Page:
On 01/12/2017 02:44 PM, Bruce Ashfield wrote:


Interesting. I think we've probably fallen off the radar of the casual reader that may have more bitbake knowledge to explain why the virtual package (kernel-modules) provides works with the same name and different versions, while a package with the version postfix
that rprovides the same name doesn't work with different versions.

I think I have a clue on this so let me try to straight it out as much as I can in a somewhat more structured manner than my earlier attempt, and hopefully with a readable formatting this time... I'll do a background and overview too to let new readers in. I am sorry about this being lengthy. I'll post a patch v4 based on the end conclusion.

Anyone with a better knowledge in package management than me (that means very many of you) might want to fill in or correct the below. And Bruce, I kept #1 and #3 separate since I see quite a difference between "meta packages" and "virtual packages".

In my current system I use deb packages and apt-get as package manager so the discussion below is apt-get centric. The *assumption* here is that package managers in general behave in a similar way to apt-get, when it comes to the details below.


Background

My use case is that I want a kernel module packaging that allows me to upgrade my kernel and kernel modules using a package manager such as apt-get without the kernel modules for the older kernel being removed. When I perform an upgrade today (either dist-upgrade or upgrade on the package "kernel-modules") the old modules are removed. My motivation is that I want to be able to fall back to the older kernel and its modules if necessary.

The "kernel-modules" package is called a "meta package" in the code. Even though it is an empty package (therefore "meta"), it is a package in its own right with a package version based on the kernel version used to build it. It has dependencies to all kernel module packages (e.g. kernel-module-foo) that are built by bitbake. Hence when the "kernel-modules" package is installed or upgraded it pulls in all those modules that it depends on.

Side note: If apt-get finds many "kernel-modules" packages available it simply picks the one with the latest version (unless given a specific version). So having many "meta packages" of different versions available at the same time is not a problem - apt-get can distinguish between them.

Today, the kernel module packages like kernel-module-foo are named the same regardless of what kernel they belong to. Hence kernel-module-foo for kernel-x is the same package as kernel-module-foo for kernel-y, just with another version. Therefore, when the "kernel-modules" package is upgraded, the new version of kernel-module-foo is installed while the older version is removed (you cannot have two versions of the same package installed at once). That is the problem.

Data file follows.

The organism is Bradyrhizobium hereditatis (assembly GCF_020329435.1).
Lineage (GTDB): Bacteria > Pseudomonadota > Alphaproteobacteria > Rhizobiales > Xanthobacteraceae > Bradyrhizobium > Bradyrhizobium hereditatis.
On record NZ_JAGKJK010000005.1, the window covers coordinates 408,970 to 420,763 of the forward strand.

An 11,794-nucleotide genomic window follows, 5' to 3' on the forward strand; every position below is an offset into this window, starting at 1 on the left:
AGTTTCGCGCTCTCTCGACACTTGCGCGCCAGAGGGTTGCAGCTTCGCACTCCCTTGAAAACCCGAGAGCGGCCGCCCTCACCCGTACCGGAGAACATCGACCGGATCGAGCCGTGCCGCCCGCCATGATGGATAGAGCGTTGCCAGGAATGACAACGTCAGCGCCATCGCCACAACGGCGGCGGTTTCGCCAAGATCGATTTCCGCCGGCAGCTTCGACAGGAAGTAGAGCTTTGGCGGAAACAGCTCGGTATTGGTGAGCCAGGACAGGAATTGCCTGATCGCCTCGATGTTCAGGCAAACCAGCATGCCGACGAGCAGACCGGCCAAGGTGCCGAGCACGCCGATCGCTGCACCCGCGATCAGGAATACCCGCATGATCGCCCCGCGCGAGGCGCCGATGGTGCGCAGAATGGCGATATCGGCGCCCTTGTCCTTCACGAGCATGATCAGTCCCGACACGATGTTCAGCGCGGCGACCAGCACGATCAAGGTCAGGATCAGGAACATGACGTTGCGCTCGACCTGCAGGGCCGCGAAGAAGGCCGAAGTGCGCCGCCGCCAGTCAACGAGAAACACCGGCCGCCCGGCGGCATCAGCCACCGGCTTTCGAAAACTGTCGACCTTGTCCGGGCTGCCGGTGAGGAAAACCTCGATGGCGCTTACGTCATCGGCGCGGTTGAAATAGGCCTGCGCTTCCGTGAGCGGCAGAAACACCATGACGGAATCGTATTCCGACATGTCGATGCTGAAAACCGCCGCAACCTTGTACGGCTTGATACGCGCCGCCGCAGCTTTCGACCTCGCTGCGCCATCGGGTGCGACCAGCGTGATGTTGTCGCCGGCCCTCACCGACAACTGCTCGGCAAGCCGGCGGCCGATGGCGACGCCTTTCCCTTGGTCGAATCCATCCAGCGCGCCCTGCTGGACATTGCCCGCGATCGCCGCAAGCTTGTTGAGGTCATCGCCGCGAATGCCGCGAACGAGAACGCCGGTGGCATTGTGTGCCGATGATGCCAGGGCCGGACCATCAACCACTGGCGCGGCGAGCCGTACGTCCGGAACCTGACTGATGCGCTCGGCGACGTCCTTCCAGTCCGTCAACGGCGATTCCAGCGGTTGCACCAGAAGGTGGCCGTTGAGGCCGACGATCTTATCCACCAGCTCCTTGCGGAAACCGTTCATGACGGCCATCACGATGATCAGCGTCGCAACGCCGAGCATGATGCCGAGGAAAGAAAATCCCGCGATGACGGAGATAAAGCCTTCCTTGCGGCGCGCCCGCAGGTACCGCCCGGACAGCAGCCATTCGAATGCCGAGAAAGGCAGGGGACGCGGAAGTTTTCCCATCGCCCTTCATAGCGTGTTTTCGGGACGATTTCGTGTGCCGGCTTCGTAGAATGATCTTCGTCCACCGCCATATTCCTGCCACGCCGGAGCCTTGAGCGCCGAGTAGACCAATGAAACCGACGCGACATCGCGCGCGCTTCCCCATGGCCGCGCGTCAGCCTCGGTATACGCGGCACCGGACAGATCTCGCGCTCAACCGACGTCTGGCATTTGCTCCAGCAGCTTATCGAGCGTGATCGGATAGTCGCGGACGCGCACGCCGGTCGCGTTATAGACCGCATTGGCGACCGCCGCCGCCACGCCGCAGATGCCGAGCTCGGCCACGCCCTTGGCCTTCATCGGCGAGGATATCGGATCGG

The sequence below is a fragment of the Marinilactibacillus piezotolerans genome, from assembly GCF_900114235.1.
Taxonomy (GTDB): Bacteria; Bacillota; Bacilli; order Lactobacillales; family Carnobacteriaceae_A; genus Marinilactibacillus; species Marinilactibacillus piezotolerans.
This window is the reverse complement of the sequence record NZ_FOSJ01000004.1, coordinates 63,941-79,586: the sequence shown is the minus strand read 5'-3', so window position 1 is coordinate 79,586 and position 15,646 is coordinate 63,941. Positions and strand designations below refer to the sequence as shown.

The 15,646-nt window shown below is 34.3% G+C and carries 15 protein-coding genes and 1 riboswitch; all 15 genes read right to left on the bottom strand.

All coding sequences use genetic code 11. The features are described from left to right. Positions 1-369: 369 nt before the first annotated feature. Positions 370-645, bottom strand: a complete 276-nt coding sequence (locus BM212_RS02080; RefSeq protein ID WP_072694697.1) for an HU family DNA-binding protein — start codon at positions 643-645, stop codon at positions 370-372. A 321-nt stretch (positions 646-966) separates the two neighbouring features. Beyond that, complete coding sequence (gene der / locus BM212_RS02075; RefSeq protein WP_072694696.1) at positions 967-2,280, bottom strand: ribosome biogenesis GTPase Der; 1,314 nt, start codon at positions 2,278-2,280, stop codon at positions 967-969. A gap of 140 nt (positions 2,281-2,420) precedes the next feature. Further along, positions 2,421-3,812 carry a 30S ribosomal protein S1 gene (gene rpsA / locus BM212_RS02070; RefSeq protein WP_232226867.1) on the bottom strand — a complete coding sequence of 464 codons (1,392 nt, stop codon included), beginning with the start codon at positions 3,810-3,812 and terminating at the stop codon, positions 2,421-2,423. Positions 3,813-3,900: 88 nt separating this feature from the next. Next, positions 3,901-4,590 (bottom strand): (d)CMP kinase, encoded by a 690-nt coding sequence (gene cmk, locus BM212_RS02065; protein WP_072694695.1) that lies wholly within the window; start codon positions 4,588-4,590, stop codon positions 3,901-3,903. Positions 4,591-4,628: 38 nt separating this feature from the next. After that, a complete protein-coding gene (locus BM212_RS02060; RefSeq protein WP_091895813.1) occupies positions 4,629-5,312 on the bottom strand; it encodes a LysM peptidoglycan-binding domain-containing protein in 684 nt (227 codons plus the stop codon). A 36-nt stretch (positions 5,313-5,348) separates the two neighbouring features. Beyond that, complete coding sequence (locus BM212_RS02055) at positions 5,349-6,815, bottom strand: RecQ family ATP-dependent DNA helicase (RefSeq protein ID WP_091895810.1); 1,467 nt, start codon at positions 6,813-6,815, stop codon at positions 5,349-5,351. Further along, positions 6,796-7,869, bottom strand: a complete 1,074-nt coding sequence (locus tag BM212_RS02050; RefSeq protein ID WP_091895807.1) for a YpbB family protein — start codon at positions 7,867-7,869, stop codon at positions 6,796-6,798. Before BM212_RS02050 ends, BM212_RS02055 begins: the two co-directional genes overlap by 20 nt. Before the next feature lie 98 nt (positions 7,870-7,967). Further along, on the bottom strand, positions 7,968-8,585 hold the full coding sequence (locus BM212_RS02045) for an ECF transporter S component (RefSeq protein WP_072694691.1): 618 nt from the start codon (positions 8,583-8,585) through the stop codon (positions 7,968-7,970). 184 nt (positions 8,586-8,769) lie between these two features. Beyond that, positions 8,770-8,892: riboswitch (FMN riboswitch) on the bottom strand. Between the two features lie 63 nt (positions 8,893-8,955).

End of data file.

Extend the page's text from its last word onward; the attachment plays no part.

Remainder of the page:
Alternative solutions

My original suggestion (#0) was to just postfix the kernel module package names with a kernel version string (creating kernel-module-foo-<kversion>) just like what is done with the kernel itself already today. Note that this <kversion> has very little to do with the actual version of the package. <kversion> is just KERNEL_VERSION, nothing else. This solves my use case but causes other problems as Bruce pointed out. Existing recipes with dependencies to kernel-module-foo will break, and even worse, will have to be updated for every new kernel version.

One alternative (#1) would be to add the postfix and also add empty "meta packages" for all kernel-module packages, such that the meta package "kernel-module-foo" would depend on "kernel-module-foo-<kversion>". That would work great (presumably - untested), just like the "kernel-modules" meta package, but would add a lot of new packages to the already time consuming build. It would also make the kernel-module-split class even more complex.

Another alternative (#2) is to simply make the postfix configurable, on or off. This would work fine but it would also add to the complexity of the kernel-module-split code as well as adding another (rarely used) code path, with the effects that has on stability.

A third alternative (#3) is to add the postfix and let the kernel module packages RPROVIDE the shorter named package. Hence kernel-module-foo-<kversion> would then provide kernel-module-foo such that recipes can still depend on the kernel-module-foo which is now a "virtual package". A "virtual package" is more like an alias for the real package and is not a package in its own right (unlike the meta package). With this solution one would also be able to install kernel-module-foo using "apt-get install kernel-module-foo" but only if there is only one provider available. Hence, it would not be possible to "apt-get upgrade kernel-module-foo" to get kernel-module-foo-<kversion-2> since the original package (kernel-module-foo-<kversion-1>) is always available in an OE system(?) (afaik). This would not be a problem with the "kernel-modules" package which would depend on kernel-module-foo-<kversion> and friends.

The creation of the virtual packages in #3 would be made configurable such that it can be switched OFF, if one is not interested in keeping the old behavior. It would be ON by default.


Conclusion

The more I think of it, the more difficult it is to point out a best alternative. The currently agreed upon alternative is #3 with the virtual package, since #1 would generate such a large number of additional (meta) packages.

I will prepare a patch v4 and submit shortly. Since I am not a very experienced python hacker, feel free to help me optimize it.

Thanks,
Ola

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